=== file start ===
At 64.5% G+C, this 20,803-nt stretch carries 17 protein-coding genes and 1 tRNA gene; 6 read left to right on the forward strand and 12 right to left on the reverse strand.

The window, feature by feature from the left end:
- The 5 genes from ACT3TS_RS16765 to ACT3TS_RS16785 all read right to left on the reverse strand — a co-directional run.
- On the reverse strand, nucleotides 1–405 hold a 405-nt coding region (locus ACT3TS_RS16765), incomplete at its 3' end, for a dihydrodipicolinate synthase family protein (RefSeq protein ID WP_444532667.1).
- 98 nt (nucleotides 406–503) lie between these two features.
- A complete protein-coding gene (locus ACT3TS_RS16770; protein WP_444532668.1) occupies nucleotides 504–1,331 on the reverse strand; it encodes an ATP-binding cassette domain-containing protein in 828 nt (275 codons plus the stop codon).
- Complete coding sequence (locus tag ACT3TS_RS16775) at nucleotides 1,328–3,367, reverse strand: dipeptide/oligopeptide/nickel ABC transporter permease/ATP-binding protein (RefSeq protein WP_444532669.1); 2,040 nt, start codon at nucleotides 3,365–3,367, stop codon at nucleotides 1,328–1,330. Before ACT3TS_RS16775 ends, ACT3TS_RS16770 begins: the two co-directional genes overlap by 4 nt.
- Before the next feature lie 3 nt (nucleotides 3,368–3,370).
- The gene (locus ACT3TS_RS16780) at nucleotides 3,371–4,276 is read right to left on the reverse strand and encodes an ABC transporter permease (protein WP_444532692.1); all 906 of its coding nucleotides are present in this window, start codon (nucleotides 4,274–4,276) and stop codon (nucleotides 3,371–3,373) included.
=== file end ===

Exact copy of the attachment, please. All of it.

At 64.5% G+C, this 20,803-nt stretch carries 17 protein-coding genes and 1 tRNA gene; 6 read left to right on the forward strand and 12 right to left on the reverse strand.

The window, feature by feature from the left end:
- The 5 genes from ACT3TS_RS16765 to ACT3TS_RS16785 all read right to left on the reverse strand — a co-directional run.
- On the reverse strand, nucleotides 1–405 hold a 405-nt coding region (locus ACT3TS_RS16765), incomplete at its 3' end, for a dihydrodipicolinate synthase family protein (RefSeq protein ID WP_444532667.1).
- 98 nt (nucleotides 406–503) lie between these two features.
- A complete protein-coding gene (locus ACT3TS_RS16770; protein WP_444532668.1) occupies nucleotides 504–1,331 on the reverse strand; it encodes an ATP-binding cassette domain-containing protein in 828 nt (275 codons plus the stop codon).
- Complete coding sequence (locus tag ACT3TS_RS16775) at nucleotides 1,328–3,367, reverse strand: dipeptide/oligopeptide/nickel ABC transporter permease/ATP-binding protein (RefSeq protein WP_444532669.1); 2,040 nt, start codon at nucleotides 3,365–3,367, stop codon at nucleotides 1,328–1,330. Before ACT3TS_RS16775 ends, ACT3TS_RS16770 begins: the two co-directional genes overlap by 4 nt.
- Before the next feature lie 3 nt (nucleotides 3,368–3,370).
- The gene (locus ACT3TS_RS16780) at nucleotides 3,371–4,276 is read right to left on the reverse strand and encodes an ABC transporter permease (protein WP_444532692.1); all 906 of its coding nucleotides are present in this window, start codon (nucleotides 4,274–4,276) and stop codon (nucleotides 3,371–3,373) included.